‘I’ve got time on my side’: Nicola Sturgeon is slammed for ‘chilling’ suggestion the death of elderly Scots who back the Union will help deliver independence
- First Minister Nicola Sturgeon remarks were quickly branded ‘chilling’ last night
- She said she has ‘time on my side’ due to age of those supporting independence
- She said the Covid pandemic is likely to have receded sufficiently by early spring
- She said it’ll allow her to make ‘concrete decisions’ about timing of referendum
Nicola Sturgeon has been accused of making ‘distasteful’ suggestions that the death of older Scots who back the Union could help deliver independence.
The First Minister’s remarks were branded ‘chilling’ yesterday after she said she has got ‘time on my side’ because of the demographics of support for Scotland breaking away from the UK.
She also said the coronavirus pandemic is likely to have receded sufficiently by early spring to allow her to make ‘concrete decisions’ about the timing of an independence referendum.
The comments about demographics reflect similar remarks made last year by Angus Robertson, now the SNP’s Constitution Secretary, when he said 55,000 predominantly independence-supporting 16-year-olds join the electorate every year, while 55,000 predominantly No-supporting older voters pass away.
The First Minister’s remarks were branded ‘chilling’ yesterday after she said she has got ‘time on my side’ because of the demographics of support for Scotland breaking away from the UK
In an interview with The Financial Times about her push for another referendum, Miss Sturgeon said: ‘I can’t look ahead and tell you exactly how this constitutional impasse is going to resolve itself, but it will resolve itself – and it will resolve itself on the side of democracy, because actually, the alternative is pretty unthinkable.
‘I’ve got democracy on my side… if they think it’s about playing a waiting game, I’ve probably got time on my side as well.
‘You look at the demographics of the support for independence – well, I’m not sure that’s going to get you out of this conundrum.’
Scottish Conservative shadow constitution secretary Donald Cameron said: ‘These appalling comments are chilling.
‘It seems Nicola Sturgeon is implying that the independence movement will benefit from older people passing away.
‘These comments are deeply offensive and she should apologise for them immediately.’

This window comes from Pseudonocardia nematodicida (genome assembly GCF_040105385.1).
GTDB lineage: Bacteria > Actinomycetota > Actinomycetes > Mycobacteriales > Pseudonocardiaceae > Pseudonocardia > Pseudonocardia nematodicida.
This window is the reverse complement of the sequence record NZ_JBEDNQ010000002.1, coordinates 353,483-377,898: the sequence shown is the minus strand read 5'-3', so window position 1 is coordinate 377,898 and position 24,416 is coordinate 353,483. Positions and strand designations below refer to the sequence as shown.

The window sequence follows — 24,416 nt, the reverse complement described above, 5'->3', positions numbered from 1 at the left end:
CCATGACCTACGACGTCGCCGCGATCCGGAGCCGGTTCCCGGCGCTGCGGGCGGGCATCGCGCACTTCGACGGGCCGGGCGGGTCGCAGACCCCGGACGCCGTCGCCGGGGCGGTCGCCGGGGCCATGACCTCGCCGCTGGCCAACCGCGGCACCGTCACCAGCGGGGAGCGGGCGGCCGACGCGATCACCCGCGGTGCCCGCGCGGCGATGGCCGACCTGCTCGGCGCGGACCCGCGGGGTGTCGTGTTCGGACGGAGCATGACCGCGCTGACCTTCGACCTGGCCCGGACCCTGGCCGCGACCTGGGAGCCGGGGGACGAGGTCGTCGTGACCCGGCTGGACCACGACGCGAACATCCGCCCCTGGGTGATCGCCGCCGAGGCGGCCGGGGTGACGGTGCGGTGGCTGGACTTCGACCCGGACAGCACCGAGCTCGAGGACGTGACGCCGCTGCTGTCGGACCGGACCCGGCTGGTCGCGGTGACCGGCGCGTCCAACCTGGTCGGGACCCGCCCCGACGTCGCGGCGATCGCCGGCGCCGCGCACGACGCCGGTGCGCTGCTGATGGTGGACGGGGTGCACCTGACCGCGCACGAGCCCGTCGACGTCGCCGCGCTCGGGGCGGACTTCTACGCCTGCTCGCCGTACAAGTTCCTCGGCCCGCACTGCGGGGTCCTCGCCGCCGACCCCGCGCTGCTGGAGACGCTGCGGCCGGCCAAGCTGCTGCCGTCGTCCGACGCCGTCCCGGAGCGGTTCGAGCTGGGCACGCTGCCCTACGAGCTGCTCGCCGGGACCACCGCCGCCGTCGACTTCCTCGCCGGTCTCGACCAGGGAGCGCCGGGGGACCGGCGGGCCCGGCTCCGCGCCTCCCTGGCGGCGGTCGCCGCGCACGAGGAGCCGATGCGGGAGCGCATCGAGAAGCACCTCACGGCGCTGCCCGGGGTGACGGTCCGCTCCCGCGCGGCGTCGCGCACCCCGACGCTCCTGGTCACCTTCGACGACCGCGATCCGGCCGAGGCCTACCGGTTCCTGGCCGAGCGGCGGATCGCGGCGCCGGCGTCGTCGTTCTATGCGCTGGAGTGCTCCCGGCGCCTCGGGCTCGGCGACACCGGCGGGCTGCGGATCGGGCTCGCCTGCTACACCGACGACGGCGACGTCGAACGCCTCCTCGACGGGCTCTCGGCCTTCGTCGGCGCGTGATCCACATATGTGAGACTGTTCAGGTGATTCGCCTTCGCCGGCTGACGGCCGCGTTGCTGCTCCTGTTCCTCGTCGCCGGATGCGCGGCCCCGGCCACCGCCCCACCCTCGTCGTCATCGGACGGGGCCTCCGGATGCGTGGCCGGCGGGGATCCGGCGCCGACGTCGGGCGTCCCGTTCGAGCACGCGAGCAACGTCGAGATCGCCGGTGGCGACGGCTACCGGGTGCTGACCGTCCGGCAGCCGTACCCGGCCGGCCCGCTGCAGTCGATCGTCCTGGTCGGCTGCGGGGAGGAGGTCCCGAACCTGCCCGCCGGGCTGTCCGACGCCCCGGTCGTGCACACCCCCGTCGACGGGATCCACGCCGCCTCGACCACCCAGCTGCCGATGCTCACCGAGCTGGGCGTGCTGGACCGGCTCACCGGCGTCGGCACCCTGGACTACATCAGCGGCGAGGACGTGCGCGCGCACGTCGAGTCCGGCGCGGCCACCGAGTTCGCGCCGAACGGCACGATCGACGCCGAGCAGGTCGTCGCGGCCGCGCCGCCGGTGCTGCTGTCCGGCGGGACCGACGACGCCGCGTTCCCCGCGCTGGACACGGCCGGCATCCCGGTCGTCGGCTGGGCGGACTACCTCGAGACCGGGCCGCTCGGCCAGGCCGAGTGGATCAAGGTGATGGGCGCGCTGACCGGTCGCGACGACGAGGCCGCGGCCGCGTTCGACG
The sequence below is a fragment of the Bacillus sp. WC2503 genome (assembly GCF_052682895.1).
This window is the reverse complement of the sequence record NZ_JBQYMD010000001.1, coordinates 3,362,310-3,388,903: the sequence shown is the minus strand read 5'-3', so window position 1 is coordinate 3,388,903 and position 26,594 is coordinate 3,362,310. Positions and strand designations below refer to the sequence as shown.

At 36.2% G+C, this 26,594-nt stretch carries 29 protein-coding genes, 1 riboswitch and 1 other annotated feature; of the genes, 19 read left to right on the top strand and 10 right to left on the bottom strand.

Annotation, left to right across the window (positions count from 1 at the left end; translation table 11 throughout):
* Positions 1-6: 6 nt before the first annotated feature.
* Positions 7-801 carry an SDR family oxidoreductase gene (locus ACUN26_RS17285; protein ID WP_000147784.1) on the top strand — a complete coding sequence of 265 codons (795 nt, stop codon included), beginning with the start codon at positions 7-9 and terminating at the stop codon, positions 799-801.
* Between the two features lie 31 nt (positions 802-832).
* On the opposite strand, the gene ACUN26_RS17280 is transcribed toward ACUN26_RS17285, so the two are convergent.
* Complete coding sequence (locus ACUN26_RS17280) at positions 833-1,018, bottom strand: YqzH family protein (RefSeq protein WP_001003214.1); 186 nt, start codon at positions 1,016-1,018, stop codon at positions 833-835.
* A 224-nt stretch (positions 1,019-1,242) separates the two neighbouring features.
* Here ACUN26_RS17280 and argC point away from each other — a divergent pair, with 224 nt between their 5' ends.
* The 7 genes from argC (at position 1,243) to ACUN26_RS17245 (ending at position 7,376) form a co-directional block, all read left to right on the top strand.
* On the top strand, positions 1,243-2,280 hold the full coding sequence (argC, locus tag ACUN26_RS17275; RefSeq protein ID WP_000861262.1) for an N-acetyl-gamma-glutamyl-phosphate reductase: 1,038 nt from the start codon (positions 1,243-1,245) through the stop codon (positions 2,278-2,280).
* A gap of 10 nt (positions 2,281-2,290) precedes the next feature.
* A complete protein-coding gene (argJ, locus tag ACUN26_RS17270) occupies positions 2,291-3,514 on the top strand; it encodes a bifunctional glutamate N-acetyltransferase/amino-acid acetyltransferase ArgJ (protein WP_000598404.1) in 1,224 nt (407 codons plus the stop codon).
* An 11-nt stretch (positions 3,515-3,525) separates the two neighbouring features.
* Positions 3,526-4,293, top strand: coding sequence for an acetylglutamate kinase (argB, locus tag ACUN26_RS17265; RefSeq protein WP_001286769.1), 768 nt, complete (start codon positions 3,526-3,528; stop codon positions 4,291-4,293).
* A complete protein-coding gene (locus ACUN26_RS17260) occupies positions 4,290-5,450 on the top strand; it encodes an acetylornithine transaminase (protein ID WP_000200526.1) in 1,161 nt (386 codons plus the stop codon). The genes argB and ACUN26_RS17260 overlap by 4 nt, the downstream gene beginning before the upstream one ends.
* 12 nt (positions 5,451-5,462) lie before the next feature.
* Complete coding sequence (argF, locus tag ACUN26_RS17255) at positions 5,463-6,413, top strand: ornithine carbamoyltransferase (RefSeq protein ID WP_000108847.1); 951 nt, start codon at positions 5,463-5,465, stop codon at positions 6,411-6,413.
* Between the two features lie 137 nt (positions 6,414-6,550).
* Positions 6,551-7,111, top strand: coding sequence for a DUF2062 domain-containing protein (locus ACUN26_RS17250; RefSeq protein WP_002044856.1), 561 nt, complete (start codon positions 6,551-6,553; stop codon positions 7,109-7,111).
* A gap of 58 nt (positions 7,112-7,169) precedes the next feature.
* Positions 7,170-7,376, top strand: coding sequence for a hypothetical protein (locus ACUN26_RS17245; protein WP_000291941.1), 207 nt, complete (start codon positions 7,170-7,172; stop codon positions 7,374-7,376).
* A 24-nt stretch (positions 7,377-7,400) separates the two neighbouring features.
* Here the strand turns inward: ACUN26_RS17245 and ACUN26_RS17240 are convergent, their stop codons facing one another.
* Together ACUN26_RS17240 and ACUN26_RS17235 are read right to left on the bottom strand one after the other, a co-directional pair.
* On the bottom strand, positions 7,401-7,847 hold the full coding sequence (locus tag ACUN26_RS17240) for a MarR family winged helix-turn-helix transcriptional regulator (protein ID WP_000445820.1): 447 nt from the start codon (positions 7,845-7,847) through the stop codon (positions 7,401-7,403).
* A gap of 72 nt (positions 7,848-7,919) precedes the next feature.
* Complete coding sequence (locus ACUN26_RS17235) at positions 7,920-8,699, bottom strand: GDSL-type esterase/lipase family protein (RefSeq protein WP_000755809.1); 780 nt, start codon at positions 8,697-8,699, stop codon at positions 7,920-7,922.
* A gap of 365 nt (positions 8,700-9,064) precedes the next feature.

Scottish Conservative shadow constitution secretary Donald Cameron said: ‘These appalling comments are chilling’
Pamela Nash, chief executive of the Scotland in Union campaign group, added: ‘Nicola Sturgeon’s interview shows how utterly obsessed she is with constitutional division rather than being focused on her government’s failings.
‘And while she is less blunt, she is also making the same distasteful argument that her colleagues have repeatedly made about waiting for older Scots to die in the hope that this will deliver separation.
‘The reality is that our younger generation are more interconnected than ever and want solutions for the future that will tackle challenges like climate change, not tired old constitutional arguments from the past.’
The First Minister’s official spokesman yesterday failed to give an alternative explanation for what the comments meant.
Asked if the comments were a reference to support for independence being higher among younger people than older people, he said: ‘Well that is an established fact, in polling terms that is certainly an established fact that that is the case.’
Pressed to confirm if the reference to demographics means ‘older voters dying off’, he said: ‘Well it is an established fact, as I say, that support for independence in just about any opinion poll you care to look at that support for independence among younger voters is very, very strong, there is no great mystery or surprise there.
‘We can sit here all afternoon if you like – I am not going to add to the First Minister’s comments.’
In her programme for government last month, Miss Sturgeon claimed that a referendum must be able to go ahead in the first half of this parliamentary term, before the end of 2023.
In the FT interview, published yesterday, she signalled she could set a specific proposed date in early spring.
She said: ‘As we come out of this winter into the spring – with, I hope, a lot more certainty about the Covid situation being a bit more in the rear-view mirror – we start to take more concrete decisions around all of this.’
A Scottish Conservative spokesman said: ‘The last thing Scotland needs right now is another divisive referendum. All of our focus should be on recovering from Covid.’
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